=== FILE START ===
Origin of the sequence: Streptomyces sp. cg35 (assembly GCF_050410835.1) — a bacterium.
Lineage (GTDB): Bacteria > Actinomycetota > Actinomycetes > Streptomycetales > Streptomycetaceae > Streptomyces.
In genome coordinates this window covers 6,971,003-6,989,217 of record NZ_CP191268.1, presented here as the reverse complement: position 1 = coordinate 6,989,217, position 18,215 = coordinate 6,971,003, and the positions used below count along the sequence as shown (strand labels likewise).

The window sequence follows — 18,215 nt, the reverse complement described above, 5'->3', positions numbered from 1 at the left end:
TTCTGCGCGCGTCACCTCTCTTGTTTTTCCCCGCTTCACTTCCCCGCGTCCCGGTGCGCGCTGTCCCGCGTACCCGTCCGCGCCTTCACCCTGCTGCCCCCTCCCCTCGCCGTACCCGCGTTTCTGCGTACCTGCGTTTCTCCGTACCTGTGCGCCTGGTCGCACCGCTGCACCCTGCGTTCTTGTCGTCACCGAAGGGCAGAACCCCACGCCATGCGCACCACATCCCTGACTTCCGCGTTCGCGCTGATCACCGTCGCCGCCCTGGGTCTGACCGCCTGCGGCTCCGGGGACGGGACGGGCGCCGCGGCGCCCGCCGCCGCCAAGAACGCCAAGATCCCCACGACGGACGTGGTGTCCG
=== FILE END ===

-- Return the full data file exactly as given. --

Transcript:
Origin of the sequence: Streptomyces sp. cg35 (assembly GCF_050410835.1) — a bacterium.
Lineage (GTDB): Bacteria > Actinomycetota > Actinomycetes > Streptomycetales > Streptomycetaceae > Streptomyces.
In genome coordinates this window covers 6,971,003-6,989,217 of record NZ_CP191268.1, presented here as the reverse complement: position 1 = coordinate 6,989,217, position 18,215 = coordinate 6,971,003, and the positions used below count along the sequence as shown (strand labels likewise).

The window sequence follows — 18,215 nt, the reverse complement described above, 5'->3', positions numbered from 1 at the left end:
TTCTGCGCGCGTCACCTCTCTTGTTTTTCCCCGCTTCACTTCCCCGCGTCCCGGTGCGCGCTGTCCCGCGTACCCGTCCGCGCCTTCACCCTGCTGCCCCCTCCCCTCGCCGTACCCGCGTTTCTGCGTACCTGCGTTTCTCCGTACCTGTGCGCCTGGTCGCACCGCTGCACCCTGCGTTCTTGTCGTCACCGAAGGGCAGAACCCCACGCCATGCGCACCACATCCCTGACTTCCGCGTTCGCGCTGATCACCGTCGCCGCCCTGGGTCTGACCGCCTGCGGCTCCGGGGACGGGACGGGCGCCGCGGCGCCCGCCGCCGCCAAGAACGCCAAGATCCCCACGACGGACGTGGTGTCCG